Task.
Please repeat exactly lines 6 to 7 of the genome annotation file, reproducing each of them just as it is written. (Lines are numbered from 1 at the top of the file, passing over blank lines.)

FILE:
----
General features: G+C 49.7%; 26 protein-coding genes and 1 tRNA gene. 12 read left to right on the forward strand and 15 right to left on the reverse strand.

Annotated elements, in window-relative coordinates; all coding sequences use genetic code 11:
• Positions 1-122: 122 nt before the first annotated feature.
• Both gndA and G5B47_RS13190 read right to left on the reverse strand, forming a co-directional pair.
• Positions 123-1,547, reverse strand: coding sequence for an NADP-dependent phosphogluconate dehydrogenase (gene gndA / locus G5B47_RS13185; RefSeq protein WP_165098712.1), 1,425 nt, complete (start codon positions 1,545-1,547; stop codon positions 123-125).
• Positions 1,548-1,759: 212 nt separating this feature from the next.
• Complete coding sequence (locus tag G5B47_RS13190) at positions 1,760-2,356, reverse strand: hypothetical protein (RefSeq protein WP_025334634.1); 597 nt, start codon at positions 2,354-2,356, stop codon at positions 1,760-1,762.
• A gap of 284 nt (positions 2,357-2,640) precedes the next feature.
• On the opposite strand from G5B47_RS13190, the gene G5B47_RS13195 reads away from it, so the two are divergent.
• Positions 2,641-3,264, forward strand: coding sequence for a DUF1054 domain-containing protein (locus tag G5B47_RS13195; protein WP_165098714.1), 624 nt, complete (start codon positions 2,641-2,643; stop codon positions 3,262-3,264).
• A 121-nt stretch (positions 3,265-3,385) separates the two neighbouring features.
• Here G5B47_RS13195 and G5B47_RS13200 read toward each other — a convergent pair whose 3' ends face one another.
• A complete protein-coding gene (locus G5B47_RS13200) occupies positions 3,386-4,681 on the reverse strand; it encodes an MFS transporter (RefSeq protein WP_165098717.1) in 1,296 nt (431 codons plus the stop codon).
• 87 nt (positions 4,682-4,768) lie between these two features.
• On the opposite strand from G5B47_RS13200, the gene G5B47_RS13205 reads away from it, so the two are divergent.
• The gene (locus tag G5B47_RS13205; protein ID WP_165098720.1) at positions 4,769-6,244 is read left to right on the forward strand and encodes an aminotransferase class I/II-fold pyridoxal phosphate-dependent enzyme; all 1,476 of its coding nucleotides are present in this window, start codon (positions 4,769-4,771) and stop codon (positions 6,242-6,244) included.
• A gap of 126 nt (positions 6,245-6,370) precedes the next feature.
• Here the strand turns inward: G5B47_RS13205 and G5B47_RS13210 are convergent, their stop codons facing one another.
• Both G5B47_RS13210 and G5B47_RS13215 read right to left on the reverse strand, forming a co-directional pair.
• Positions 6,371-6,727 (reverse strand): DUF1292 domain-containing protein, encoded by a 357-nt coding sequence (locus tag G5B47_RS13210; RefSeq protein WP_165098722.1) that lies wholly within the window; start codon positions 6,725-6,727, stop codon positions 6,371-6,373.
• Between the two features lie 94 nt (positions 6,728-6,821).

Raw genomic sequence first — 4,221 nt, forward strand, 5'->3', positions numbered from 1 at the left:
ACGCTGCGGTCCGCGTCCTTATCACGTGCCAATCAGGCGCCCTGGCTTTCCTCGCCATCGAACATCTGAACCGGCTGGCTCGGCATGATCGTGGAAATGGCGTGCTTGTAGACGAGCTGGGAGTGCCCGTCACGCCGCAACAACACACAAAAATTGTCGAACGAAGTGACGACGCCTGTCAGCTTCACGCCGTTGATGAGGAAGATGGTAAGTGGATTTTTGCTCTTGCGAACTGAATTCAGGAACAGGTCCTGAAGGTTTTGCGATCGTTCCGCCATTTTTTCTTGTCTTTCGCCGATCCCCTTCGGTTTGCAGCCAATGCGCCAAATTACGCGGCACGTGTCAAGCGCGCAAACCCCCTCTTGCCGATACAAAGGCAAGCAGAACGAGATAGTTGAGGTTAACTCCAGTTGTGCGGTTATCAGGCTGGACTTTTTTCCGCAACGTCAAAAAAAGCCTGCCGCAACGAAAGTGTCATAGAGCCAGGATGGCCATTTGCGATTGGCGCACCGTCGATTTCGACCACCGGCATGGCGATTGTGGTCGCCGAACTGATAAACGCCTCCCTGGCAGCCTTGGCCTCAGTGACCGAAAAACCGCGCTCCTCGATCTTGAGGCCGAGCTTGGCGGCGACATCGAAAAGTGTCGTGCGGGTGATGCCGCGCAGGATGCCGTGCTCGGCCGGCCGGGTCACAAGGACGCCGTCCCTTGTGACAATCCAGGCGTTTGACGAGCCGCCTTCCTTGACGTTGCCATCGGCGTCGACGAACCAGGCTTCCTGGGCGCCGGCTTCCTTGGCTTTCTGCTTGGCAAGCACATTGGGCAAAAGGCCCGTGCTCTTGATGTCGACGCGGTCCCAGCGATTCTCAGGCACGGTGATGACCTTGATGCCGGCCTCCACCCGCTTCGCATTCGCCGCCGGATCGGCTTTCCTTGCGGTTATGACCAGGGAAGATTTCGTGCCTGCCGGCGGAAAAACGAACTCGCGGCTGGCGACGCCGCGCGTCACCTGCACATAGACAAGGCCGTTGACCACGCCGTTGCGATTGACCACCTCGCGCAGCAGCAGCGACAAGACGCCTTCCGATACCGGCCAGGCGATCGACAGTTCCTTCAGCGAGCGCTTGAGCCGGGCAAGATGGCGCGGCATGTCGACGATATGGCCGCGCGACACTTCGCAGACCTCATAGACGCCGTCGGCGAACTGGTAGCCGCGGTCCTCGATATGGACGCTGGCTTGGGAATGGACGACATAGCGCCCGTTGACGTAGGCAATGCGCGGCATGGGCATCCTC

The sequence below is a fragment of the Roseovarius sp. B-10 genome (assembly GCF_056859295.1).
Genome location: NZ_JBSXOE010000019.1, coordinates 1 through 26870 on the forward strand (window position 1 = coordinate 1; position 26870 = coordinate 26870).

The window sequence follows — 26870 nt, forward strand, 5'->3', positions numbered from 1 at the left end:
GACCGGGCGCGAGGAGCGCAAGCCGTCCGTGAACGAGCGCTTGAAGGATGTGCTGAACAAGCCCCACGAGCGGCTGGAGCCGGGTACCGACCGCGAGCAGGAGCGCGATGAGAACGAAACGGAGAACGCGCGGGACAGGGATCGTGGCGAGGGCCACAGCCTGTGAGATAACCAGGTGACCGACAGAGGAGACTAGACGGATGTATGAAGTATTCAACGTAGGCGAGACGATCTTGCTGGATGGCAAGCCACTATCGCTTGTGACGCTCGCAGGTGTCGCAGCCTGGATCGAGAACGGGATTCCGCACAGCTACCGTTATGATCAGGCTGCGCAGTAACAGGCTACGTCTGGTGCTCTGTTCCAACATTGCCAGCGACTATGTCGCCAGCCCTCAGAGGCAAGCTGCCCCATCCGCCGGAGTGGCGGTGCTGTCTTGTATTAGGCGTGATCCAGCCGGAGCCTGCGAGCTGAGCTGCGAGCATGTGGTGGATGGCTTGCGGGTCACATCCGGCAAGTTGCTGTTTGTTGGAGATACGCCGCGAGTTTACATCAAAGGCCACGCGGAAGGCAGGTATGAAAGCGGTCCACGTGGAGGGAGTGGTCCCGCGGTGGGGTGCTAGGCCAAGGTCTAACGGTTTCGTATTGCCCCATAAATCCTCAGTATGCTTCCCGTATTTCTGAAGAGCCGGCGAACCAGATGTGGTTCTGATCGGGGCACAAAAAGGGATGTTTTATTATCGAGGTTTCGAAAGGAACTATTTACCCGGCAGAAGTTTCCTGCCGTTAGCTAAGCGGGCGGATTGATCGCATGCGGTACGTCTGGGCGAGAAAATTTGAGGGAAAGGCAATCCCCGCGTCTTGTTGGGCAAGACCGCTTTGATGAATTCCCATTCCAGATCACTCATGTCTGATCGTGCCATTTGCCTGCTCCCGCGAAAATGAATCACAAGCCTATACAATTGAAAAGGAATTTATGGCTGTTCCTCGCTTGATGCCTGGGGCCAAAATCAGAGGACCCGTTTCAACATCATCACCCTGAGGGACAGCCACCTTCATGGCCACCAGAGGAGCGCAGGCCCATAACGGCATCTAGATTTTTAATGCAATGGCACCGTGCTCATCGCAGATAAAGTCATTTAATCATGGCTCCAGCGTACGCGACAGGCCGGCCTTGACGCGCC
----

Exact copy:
• Positions 1,548-1,759: 212 nt separating this feature from the next.
• Complete coding sequence (locus tag G5B47_RS13190) at positions 1,760-2,356, reverse strand: hypothetical protein (RefSeq protein WP_025334634.1); 597 nt, start codon at positions 2,354-2,356, stop codon at positions 1,760-1,762.